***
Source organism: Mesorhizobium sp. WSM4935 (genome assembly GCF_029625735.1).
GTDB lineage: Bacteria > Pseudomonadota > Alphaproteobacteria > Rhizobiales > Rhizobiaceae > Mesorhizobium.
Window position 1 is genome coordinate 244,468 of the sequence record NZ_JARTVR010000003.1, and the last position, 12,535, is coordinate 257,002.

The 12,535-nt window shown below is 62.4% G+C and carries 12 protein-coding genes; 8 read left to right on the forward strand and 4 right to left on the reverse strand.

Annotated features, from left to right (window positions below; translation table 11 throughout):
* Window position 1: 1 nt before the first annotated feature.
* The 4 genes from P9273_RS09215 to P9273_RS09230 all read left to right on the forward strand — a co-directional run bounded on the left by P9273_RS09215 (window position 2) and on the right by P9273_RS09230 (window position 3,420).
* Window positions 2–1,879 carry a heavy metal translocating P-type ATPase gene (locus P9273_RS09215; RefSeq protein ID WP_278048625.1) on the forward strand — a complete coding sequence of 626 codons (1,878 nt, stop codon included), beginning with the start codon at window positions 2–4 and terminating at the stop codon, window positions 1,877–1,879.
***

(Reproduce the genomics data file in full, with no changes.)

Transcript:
Source organism: Mesorhizobium sp. WSM4935 (genome assembly GCF_029625735.1).
GTDB lineage: Bacteria > Pseudomonadota > Alphaproteobacteria > Rhizobiales > Rhizobiaceae > Mesorhizobium.
Window position 1 is genome coordinate 244,468 of the sequence record NZ_JARTVR010000003.1, and the last position, 12,535, is coordinate 257,002.

The 12,535-nt window shown below is 62.4% G+C and carries 12 protein-coding genes; 8 read left to right on the forward strand and 4 right to left on the reverse strand.

Annotated features, from left to right (window positions below; translation table 11 throughout):
* Window position 1: 1 nt before the first annotated feature.
* The 4 genes from P9273_RS09215 to P9273_RS09230 all read left to right on the forward strand — a co-directional run bounded on the left by P9273_RS09215 (window position 2) and on the right by P9273_RS09230 (window position 3,420).
* Window positions 2–1,879 carry a heavy metal translocating P-type ATPase gene (locus P9273_RS09215; RefSeq protein ID WP_278048625.1) on the forward strand — a complete coding sequence of 626 codons (1,878 nt, stop codon included), beginning with the start codon at window positions 2–4 and terminating at the stop codon, window positions 1,877–1,879.